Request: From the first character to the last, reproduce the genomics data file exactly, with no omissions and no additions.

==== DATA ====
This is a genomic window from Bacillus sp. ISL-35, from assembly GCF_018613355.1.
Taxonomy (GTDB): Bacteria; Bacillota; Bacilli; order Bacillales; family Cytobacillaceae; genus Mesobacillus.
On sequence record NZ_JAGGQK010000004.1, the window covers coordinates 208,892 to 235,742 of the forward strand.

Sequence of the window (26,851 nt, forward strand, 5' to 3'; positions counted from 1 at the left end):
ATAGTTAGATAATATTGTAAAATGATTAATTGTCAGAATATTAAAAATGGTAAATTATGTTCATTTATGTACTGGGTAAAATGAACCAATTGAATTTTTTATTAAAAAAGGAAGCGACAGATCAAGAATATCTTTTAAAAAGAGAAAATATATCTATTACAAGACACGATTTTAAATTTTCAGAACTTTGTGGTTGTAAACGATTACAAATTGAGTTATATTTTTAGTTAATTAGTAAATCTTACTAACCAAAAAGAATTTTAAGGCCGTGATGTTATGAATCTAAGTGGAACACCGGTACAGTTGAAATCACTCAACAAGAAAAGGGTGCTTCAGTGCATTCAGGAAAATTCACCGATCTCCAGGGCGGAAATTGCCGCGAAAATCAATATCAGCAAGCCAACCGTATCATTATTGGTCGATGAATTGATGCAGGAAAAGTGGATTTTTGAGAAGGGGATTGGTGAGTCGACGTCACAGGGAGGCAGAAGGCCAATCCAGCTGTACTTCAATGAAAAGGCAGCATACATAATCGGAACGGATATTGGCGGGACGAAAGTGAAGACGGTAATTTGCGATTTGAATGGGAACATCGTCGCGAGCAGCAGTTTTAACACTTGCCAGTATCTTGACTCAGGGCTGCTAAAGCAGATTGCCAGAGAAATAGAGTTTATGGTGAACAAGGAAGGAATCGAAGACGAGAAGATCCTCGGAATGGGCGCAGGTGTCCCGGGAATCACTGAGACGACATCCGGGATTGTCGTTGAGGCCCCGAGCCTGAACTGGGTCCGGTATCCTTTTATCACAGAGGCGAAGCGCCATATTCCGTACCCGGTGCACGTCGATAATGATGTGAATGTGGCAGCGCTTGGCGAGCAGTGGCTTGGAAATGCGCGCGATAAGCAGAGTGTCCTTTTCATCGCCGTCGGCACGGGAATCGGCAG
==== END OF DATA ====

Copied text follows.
This is a genomic window from Bacillus sp. ISL-35, from assembly GCF_018613355.1.
Taxonomy (GTDB): Bacteria; Bacillota; Bacilli; order Bacillales; family Cytobacillaceae; genus Mesobacillus.
On sequence record NZ_JAGGQK010000004.1, the window covers coordinates 208,892 to 235,742 of the forward strand.

Sequence of the window (26,851 nt, forward strand, 5' to 3'; positions counted from 1 at the left end):
ATAGTTAGATAATATTGTAAAATGATTAATTGTCAGAATATTAAAAATGGTAAATTATGTTCATTTATGTACTGGGTAAAATGAACCAATTGAATTTTTTATTAAAAAAGGAAGCGACAGATCAAGAATATCTTTTAAAAAGAGAAAATATATCTATTACAAGACACGATTTTAAATTTTCAGAACTTTGTGGTTGTAAACGATTACAAATTGAGTTATATTTTTAGTTAATTAGTAAATCTTACTAACCAAAAAGAATTTTAAGGCCGTGATGTTATGAATCTAAGTGGAACACCGGTACAGTTGAAATCACTCAACAAGAAAAGGGTGCTTCAGTGCATTCAGGAAAATTCACCGATCTCCAGGGCGGAAATTGCCGCGAAAATCAATATCAGCAAGCCAACCGTATCATTATTGGTCGATGAATTGATGCAGGAAAAGTGGATTTTTGAGAAGGGGATTGGTGAGTCGACGTCACAGGGAGGCAGAAGGCCAATCCAGCTGTACTTCAATGAAAAGGCAGCATACATAATCGGAACGGATATTGGCGGGACGAAAGTGAAGACGGTAATTTGCGATTTGAATGGGAACATCGTCGCGAGCAGCAGTTTTAACACTTGCCAGTATCTTGACTCAGGGCTGCTAAAGCAGATTGCCAGAGAAATAGAGTTTATGGTGAACAAGGAAGGAATCGAAGACGAGAAGATCCTCGGAATGGGCGCAGGTGTCCCGGGAATCACTGAGACGACATCCGGGATTGTCGTTGAGGCCCCGAGCCTGAACTGGGTCCGGTATCCTTTTATCACAGAGGCGAAGCGCCATATTCCGTACCCGGTGCACGTCGATAATGATGTGAATGTGGCAGCGCTTGGCGAGCAGTGGCTTGGAAATGCGCGCGATAAGCAGAGTGTCCTTTTCATCGCCGTCGGCACGGGAATCGGCAG